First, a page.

City Paper is not for tourists
There are knots tied upon knots in the terrible, wonderful play onstage at Theater J, conflicts and complications so multifarious that the extended family ensnared in them can’t finish its own sentences. A daughter or a brother or a son will begin a confession or a complaint or simply a plaintive query, but a wife or a sister or a brother-in-law will walk into the room, and suddenly the thought is too risky, too fraught, to finish. It’s an acute and deeply human portrait of a clan pressurized by both internal and external forces to the point of implosion—and, as it turns out, explosion—and that alone would be enough to make it a success. What makes Pangs of the Messiah a downright triumph is how the family’s identity and the nature of those pressures—and the implications of that explosion—transform their intimate little tragedy into an epic on a Shakespearean scale. It’s frightening, and moving, and all too potentially real.
Motti Lerner’s finely drawn, carefully fleshed-out characters are Israeli settlers in the West Bank—people who’ve pioneered a community in a land they believe they’ve been called to, a clan that, in the play’s near-future time frame, faces the possibility of a negotiated settlement that will force it out of a place that in many ways is its identity. And the forces that drive them, inspire them, and infuriate them are the intricate political pressures and religious yearnings—their own, and those of their neighbors on both sides of that winding security barrier—that keep turning the world’s attention to that place.
A little knowledge of those dynamics will help, of course—one moment, startling enough on its own, will chill the blood of anyone who remembers the tragic how and why of Yitzhak Rabin’s death—though for audiences unfamiliar with the fine points, Pangs of the Messiah plays satisfyingly, like an unfolding thriller, with clues about roles and relationships sprinkled liberally throughout the first act and a genuinely gripping sense of gathering menace pervading the second.
And as the pieces come together, Lerner’s people begin to come apart. Protagonist Shmuel, the devout, politically adept rabbi who leads the settlers’ committee, discovers that his old strategies aren’t working so well and his followers aren’t following so closely. In the increasingly charged atmosphere, with protests blossoming at checkpoints and a White House signing ceremony looming, he and his family argue questions that passionate activists in every cause eventually have to confront—whether peaceful protest or militant resistance is what will turn the day, whether to “shake the heavens” with prayers or with the noise of explosives—until the personal and the political and the religious are indistinguishable, and the point of no return has been passed.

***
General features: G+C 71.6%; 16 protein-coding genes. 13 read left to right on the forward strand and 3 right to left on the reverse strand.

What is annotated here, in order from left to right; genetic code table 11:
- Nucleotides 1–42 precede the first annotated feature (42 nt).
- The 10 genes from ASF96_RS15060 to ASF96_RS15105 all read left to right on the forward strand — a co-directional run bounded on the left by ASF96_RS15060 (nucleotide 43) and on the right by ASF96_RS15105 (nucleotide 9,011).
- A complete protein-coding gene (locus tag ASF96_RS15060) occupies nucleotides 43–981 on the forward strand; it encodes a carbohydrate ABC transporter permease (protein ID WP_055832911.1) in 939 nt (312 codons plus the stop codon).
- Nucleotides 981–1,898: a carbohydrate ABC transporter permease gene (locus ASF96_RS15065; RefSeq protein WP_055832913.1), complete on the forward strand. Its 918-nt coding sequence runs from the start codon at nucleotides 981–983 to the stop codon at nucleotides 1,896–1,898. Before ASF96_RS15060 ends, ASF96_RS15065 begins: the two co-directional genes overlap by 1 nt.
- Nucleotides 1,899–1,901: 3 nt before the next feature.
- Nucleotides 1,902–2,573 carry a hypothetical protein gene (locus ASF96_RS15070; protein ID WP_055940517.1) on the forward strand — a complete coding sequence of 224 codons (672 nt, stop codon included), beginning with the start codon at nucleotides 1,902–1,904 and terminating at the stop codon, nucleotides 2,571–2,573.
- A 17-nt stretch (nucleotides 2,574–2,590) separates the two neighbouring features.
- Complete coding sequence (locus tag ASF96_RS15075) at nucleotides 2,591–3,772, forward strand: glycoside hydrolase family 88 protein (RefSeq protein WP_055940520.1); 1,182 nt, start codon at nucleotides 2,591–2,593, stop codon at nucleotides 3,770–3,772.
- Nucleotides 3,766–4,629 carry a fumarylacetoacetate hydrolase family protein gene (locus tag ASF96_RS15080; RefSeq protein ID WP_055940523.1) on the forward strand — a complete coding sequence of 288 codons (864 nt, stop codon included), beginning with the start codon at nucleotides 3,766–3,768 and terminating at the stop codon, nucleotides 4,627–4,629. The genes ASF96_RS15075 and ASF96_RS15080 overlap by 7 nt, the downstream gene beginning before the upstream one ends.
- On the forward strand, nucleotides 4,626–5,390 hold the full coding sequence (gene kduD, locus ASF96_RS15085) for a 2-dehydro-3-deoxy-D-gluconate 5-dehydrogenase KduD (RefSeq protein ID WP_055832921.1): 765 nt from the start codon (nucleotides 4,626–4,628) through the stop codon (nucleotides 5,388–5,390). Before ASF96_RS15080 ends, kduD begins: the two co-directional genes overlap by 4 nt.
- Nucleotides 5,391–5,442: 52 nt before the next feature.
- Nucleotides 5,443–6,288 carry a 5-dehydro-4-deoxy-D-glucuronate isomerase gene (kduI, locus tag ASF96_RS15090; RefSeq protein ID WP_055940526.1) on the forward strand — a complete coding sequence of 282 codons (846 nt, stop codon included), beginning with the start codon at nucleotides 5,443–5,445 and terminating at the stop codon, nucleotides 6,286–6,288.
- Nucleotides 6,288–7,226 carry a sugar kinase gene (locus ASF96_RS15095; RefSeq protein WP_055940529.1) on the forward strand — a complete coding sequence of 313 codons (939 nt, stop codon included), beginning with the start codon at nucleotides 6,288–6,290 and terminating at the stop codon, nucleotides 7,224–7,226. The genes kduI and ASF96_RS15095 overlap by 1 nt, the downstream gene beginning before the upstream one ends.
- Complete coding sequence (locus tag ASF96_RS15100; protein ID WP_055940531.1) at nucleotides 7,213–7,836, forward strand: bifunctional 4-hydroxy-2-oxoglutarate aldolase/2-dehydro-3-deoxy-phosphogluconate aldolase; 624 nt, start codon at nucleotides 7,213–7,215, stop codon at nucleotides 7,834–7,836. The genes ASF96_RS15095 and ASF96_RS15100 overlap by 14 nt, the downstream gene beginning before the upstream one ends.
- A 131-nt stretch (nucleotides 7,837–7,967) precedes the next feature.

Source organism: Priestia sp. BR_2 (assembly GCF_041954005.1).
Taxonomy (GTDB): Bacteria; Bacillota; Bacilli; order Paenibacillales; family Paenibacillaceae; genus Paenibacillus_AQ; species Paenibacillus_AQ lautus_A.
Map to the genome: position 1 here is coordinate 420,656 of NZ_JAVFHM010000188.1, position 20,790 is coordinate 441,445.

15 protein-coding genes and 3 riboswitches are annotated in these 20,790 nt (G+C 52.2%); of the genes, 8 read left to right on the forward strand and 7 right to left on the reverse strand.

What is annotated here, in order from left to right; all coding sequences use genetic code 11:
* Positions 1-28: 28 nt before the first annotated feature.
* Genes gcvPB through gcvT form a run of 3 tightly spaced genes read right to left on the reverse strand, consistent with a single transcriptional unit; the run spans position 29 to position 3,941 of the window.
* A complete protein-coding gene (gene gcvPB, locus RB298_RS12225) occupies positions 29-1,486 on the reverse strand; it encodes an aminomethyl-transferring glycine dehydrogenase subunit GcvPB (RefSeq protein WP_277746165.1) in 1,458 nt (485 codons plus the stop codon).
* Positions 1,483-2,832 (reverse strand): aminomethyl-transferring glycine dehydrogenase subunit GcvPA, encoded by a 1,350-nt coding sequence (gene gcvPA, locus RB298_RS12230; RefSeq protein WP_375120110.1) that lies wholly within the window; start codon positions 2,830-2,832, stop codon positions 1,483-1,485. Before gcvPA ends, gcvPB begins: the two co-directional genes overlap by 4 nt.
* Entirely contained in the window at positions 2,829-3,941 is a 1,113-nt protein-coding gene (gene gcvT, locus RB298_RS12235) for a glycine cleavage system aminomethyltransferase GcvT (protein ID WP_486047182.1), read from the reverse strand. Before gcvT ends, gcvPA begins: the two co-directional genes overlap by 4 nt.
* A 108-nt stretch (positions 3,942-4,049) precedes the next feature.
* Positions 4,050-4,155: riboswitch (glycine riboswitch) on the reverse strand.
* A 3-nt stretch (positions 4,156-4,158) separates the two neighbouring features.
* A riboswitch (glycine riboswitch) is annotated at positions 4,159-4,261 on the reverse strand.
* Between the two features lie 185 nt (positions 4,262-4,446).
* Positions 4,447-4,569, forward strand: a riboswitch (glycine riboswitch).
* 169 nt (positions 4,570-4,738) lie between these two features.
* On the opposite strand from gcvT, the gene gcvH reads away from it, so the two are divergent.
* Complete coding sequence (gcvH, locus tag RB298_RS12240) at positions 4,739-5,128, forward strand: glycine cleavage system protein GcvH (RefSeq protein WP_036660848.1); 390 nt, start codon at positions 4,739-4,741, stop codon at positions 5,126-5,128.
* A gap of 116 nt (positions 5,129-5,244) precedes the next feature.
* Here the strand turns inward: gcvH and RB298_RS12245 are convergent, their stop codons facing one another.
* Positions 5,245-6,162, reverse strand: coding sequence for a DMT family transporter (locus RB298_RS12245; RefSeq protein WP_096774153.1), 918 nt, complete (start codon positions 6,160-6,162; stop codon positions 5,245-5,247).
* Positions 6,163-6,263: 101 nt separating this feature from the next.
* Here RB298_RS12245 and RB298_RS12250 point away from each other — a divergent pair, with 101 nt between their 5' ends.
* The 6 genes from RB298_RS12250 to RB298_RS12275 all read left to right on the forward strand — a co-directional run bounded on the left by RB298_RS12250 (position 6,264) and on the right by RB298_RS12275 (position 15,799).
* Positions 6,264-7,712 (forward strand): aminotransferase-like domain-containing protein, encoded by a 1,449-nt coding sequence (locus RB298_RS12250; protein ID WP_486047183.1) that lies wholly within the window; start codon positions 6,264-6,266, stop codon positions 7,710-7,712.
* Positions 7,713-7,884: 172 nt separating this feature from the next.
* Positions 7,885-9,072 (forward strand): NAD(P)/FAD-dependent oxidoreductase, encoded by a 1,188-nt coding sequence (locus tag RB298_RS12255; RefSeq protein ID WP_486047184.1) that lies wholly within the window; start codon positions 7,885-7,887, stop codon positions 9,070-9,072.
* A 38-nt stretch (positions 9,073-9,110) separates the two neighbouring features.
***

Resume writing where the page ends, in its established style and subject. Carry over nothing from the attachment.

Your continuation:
It’s a horrifying thought, the notion that the prospect of peace for two nations must mean agony for one family, but the power of Lerner’s play lies in its realism. The power of Theater J’s production lies in the superb ensemble performance that director Sinai Peter, visiting from Tel Aviv, has coached out of the D.C.-based cast. Michael Tolaydo all but vanishes into the character of Shmuel, familiar speech patterns eliding into a faintly exotic accent that evokes personal weariness and political wiliness at once. Laura Giannarelli, playing Shmuel’s wife, compresses her formidable presence into the even more formidable persona of a veteran of many a struggle; her Amalia can mother sons and husband alike as they wrangle and plot, then summon a warrior’s resolve when it’s time to organize crowds at the checkpoints, deciding ruthlessly in one breath that elementary-school children ought to be deployed at a protest march and warning in the next that there are elements among the settlers who might easily go too far. Joel Reuben Ganz broods dangerously as Shmuel’s resentfully zealous son-in-law, who’s been one of the latter in the past, Norman Aronovic contributes a wounded, dignified performance as his estranged father, and Becky Peters and John Johnston spar amusingly, and then disturbingly, as a couple increasingly divided by considerations domestic and political.
And both Alexander Strain, gently and precisely inhabiting the play’s only real innocent, and Lindsay Haynes, as a wife whose innocence has been stripped all too cruelly away, turn in wrenching portrayals of people caught up in the passions of those closest to them. Their devastation, once the play reaches its promised, punishing end, is sensitively written and heart-rendingly played—and it’s no small part of what elevates Pangs of the Messiah from the plane of artful sociopolitical argument to the realm of pure, annealing art.